The pandemic has taught EU to play hardball on trade

Europe Letter: Broken supply chains, tricky neighbours and vaccine rifts prompt change

The European Commission has responded to trade threats by producing its own big stick. Under proposals laid out this week, the European Union could swiftly retaliate against foreign governments that attempt to use "economic coercion".

An EU official said the measures would address “the weaponisation of trade and investment links ... at a time when we see geopolitical tensions increasingly spilling over into these trade and economic relations”.

“The instrument is there to fend off any third country from pressuring the EU or its member states in a way that would seek to interfere with our domestic affairs,” the official said. Counter-measures could include freezing governments out of contracts, exclusions from research funding and controls on imports.

Officials have been careful not to name any particular country or situation. The tool, which requires the approval of EU governments, was requested by the European Parliament and has been under development for some time.


But observers don't need to look far for a potential example. Lithuania – population 2.8 million – has found itself squeezed by China after it accepted an offer by Taiwan to set up a diplomatic office.

The step is somewhat characteristic of the plucky pose of Lithuania towards autocrats in recent years. It's currently host to the exiled opposition of neighbouring Belarus, and previously quit the "17+1" Chinese outreach effort to central and eastern European states after losing patience with elusive economic rewards and expectations to laud Beijing.

The Chinese Communist Party views Taiwan as a breakaway province, and reacted with typical vehemence to a step nodding towards its autonomy. An editorial in the state Global Times described it as an act of "wanton provocation" that interfered with "China's internal affairs", and Beijing downgraded its diplomatic presence in Vilnius.

Locked out

Lithuanian exporters then found themselves effectively blocked from sending goods to China, according to the Lithuanian government. It appealed for help from the EU this week, complaining that it had been deleted from China’s customs system, leaving companies unable to select “Lithuania” for customs clearance.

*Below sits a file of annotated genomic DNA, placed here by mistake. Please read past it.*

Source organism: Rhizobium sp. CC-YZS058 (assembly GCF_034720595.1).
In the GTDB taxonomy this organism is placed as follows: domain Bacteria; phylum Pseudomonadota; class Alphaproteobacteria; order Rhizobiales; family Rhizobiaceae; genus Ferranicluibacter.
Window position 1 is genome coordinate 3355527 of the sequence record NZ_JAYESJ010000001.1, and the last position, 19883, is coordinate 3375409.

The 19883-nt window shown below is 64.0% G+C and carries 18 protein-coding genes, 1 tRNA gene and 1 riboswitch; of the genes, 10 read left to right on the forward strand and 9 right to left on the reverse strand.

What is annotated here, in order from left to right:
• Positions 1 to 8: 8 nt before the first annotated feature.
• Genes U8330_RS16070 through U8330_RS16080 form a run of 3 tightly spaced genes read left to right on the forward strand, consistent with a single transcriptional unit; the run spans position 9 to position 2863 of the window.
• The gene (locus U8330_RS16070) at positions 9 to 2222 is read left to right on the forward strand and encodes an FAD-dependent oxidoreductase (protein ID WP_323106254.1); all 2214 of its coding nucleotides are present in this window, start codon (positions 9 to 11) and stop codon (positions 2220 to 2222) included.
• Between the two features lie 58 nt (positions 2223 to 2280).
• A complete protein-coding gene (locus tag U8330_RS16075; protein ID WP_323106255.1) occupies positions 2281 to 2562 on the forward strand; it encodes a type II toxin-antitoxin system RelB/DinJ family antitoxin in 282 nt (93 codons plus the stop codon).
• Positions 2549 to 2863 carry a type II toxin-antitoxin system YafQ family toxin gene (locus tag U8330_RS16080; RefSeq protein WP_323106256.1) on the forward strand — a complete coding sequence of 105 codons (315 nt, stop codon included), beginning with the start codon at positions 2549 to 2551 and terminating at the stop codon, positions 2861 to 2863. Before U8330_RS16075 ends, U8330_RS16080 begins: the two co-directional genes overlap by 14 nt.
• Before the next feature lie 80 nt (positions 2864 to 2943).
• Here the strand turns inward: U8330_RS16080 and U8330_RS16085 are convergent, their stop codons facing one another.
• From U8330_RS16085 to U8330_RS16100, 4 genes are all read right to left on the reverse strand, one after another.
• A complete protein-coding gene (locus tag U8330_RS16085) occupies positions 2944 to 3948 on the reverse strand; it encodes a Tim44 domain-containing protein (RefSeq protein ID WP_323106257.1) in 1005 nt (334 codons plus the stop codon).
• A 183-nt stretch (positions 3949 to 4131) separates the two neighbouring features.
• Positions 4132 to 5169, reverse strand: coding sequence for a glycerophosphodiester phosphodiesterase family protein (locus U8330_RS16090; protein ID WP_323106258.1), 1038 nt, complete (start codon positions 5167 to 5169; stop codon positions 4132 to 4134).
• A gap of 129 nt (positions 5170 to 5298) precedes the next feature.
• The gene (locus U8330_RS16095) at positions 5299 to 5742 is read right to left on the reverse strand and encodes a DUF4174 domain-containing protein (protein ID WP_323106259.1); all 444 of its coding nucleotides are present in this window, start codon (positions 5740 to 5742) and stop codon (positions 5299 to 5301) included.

Internal markets commissioner Thierry Breton told The Irish Times: "We need to defend ourselves in this new world."

“We have some countries which are using supply chains as a geopolitical tool to pressure the EU or some member states, to push policy, to generate hybrid threats, to sometimes blackmail countries,” he said.

The EU also found itself stung by allies during the pandemic. The United States' Defense Production Act "blocked de facto all our supply chains in terms of vaccine production", Breton said. "They not only blocked the export of vaccines to Europe and everywhere in the world, but they also de-facto blocked vaccine components."

In response, the European Commission required vaccine manufacturers to notify national authorities of vaccines leaving the EU, and receive permission for export. Only one shipment was ever blocked – Italy barred 250,000 AstraZeneca vaccines due for Australia – but the effect was to give the EU oversight over where vaccines were going, and allow the commission to demand reciprocity for exports.

“This is a tool that we learned that we need to use when we see that some countries are not playing the game,” Breton said.

Plugging holes

The EU is also applying the lesson to address vulnerabilities elsewhere. There is currently a shortage of semiconductors, required to make any electrical product. Europe is reliant for its supply on manufacturing in Asia.

Enter the European Chips Act – no, not the kind with mayonnaise – which will promote EU semiconductor research and home-turf supply chains that would be resilient against any potential disruption. Ireland has a role to play: this is why Breton is this week visiting Intel, which has a manufacturing plant in Leixlip.

This kind of trade talk can unsettle the coterie of EU countries that are fondest of free trade, Ireland included. There’s a whiff of ‘strategic autonomy’ – a phrase that has become toxically divisive in EU circles, as to its opponents it has come to signify French protectionism.

“Strategic autonomy, sovereignty, call it what you want,” Breton said. “In today’s world you can have interferences ... a pandemic, a geopolitical situation ... we just need to guarantee what is needed for us.”

Asked about the proposed new EU anti-coercion tool, Minister for Finance Paschal Donohoe said he didn't see a conflict.

“Any initiative that the European Union is bringing forward to deal with levels of corruption or market abuse, I don’t see ever being inconsistent with how we can drive the openness of the European Union; or support trade in the EU, or between the EU and other parts of the world.”